The emphasis is on jumping in this version. So good form and mechanics are essential.
Start and perform as you would the regular box squat. However, after sitting down and taking a break, continue driving yourself up adding a jump at the end. Pause for a 1-2 count after the jump, then perform another rep.
Perform 4-8 reps for 3 sets.
Box squats are good for adding variety to a workout if your lower body routine has become stale or if you want to vary the squat exercise.
They are also good for helping to get past a plateau in your squats. If you can’t add weight to your squats, try adding this movement. Building momentum from the regular squat means you’ll have to work harder on the rising phase of the movement.
People who have difficulty performing a regular squat may be able to do box squats because they require a longer break between sitting and standing.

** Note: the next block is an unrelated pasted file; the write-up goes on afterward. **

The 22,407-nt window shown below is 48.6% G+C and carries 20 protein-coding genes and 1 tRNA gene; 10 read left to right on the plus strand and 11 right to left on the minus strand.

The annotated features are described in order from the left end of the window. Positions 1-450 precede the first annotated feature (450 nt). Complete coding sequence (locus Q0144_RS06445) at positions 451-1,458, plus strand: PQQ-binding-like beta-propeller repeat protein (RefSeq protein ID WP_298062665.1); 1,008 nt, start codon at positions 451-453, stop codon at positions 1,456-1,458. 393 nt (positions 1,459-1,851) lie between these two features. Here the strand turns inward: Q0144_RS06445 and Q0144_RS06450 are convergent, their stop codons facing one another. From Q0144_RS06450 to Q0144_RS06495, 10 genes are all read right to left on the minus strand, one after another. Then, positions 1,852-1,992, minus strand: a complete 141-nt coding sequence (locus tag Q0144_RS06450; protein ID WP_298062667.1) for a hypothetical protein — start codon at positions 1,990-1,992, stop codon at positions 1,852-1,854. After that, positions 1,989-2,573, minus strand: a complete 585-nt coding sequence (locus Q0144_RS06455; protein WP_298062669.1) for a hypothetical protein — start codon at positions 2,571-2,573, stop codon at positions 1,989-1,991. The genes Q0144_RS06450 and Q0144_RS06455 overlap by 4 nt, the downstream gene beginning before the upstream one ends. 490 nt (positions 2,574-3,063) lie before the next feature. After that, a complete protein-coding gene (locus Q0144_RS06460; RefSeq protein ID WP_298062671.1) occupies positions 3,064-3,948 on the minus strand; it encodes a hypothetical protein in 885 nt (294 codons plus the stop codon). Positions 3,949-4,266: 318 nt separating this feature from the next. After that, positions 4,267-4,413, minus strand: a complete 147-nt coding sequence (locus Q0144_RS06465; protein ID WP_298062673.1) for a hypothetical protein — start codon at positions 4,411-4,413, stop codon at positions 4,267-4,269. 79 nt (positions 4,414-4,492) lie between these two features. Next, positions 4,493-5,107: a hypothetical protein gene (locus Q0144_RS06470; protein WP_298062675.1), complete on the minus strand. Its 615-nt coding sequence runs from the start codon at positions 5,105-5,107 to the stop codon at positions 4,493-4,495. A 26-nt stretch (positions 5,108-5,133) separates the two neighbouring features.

What is the difference between a box squat and a normal squat?
The box squat uses a sitting pause between the lowering and rising phases of a squat.
Does a box squat ‘cheat’?
No. The box squat removes momentum from the rebound at the lowest point of the squat. This can be more difficult as it requires more control.
Is the box squat easier or more difficult than normal squats?
Box squats tend to be more difficult than a standard squat. They suppress momentum, which increases the challenge.
What equipment can be used in a box squat?
Typically, people use a plyometric box, but you can definitely use a weight bench, chair, or coffee table. Any surface strong enough to support your body weight, plus any extra weight you are holding, will work.
The box squat is a great way to add variety to your workout and help you break a plateau in your standard squat routine.